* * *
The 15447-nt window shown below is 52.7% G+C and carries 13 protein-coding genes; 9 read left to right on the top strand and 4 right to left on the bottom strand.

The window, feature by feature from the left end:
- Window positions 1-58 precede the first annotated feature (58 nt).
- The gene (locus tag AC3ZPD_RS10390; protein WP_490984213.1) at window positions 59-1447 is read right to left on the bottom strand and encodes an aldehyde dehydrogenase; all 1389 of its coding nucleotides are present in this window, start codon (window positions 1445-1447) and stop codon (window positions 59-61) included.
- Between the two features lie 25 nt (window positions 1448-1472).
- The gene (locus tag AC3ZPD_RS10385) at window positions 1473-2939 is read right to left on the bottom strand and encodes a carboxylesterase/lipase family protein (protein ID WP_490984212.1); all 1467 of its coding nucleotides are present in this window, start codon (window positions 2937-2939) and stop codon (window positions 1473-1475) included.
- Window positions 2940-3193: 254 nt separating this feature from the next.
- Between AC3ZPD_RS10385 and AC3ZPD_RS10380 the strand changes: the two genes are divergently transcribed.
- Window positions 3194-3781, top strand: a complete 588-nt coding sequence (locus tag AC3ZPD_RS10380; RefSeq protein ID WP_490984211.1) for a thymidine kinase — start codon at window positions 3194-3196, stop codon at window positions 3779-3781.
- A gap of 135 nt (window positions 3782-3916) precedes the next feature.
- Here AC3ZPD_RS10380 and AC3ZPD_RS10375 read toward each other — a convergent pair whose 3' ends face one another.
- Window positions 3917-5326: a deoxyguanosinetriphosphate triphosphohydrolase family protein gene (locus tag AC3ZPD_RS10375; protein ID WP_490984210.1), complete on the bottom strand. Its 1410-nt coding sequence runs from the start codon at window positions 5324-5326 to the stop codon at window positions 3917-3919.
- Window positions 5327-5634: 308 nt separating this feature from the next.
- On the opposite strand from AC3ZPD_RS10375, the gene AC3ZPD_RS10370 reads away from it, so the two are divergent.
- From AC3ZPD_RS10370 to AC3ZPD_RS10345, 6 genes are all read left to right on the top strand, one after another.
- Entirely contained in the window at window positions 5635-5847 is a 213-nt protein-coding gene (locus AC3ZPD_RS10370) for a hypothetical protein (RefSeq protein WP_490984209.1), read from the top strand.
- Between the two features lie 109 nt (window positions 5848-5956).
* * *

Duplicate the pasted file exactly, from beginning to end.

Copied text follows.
The 15447-nt window shown below is 52.7% G+C and carries 13 protein-coding genes; 9 read left to right on the top strand and 4 right to left on the bottom strand.

The window, feature by feature from the left end:
- Window positions 1-58 precede the first annotated feature (58 nt).
- The gene (locus tag AC3ZPD_RS10390; protein WP_490984213.1) at window positions 59-1447 is read right to left on the bottom strand and encodes an aldehyde dehydrogenase; all 1389 of its coding nucleotides are present in this window, start codon (window positions 1445-1447) and stop codon (window positions 59-61) included.
- Between the two features lie 25 nt (window positions 1448-1472).
- The gene (locus tag AC3ZPD_RS10385) at window positions 1473-2939 is read right to left on the bottom strand and encodes a carboxylesterase/lipase family protein (protein ID WP_490984212.1); all 1467 of its coding nucleotides are present in this window, start codon (window positions 2937-2939) and stop codon (window positions 1473-1475) included.
- Window positions 2940-3193: 254 nt separating this feature from the next.
- Between AC3ZPD_RS10385 and AC3ZPD_RS10380 the strand changes: the two genes are divergently transcribed.
- Window positions 3194-3781, top strand: a complete 588-nt coding sequence (locus tag AC3ZPD_RS10380; RefSeq protein ID WP_490984211.1) for a thymidine kinase — start codon at window positions 3194-3196, stop codon at window positions 3779-3781.
- A gap of 135 nt (window positions 3782-3916) precedes the next feature.
- Here AC3ZPD_RS10380 and AC3ZPD_RS10375 read toward each other — a convergent pair whose 3' ends face one another.
- Window positions 3917-5326: a deoxyguanosinetriphosphate triphosphohydrolase family protein gene (locus tag AC3ZPD_RS10375; protein ID WP_490984210.1), complete on the bottom strand. Its 1410-nt coding sequence runs from the start codon at window positions 5324-5326 to the stop codon at window positions 3917-3919.
- Window positions 5327-5634: 308 nt separating this feature from the next.
- On the opposite strand from AC3ZPD_RS10375, the gene AC3ZPD_RS10370 reads away from it, so the two are divergent.
- From AC3ZPD_RS10370 to AC3ZPD_RS10345, 6 genes are all read left to right on the top strand, one after another.
- Entirely contained in the window at window positions 5635-5847 is a 213-nt protein-coding gene (locus AC3ZPD_RS10370) for a hypothetical protein (RefSeq protein WP_490984209.1), read from the top strand.
- Between the two features lie 109 nt (window positions 5848-5956).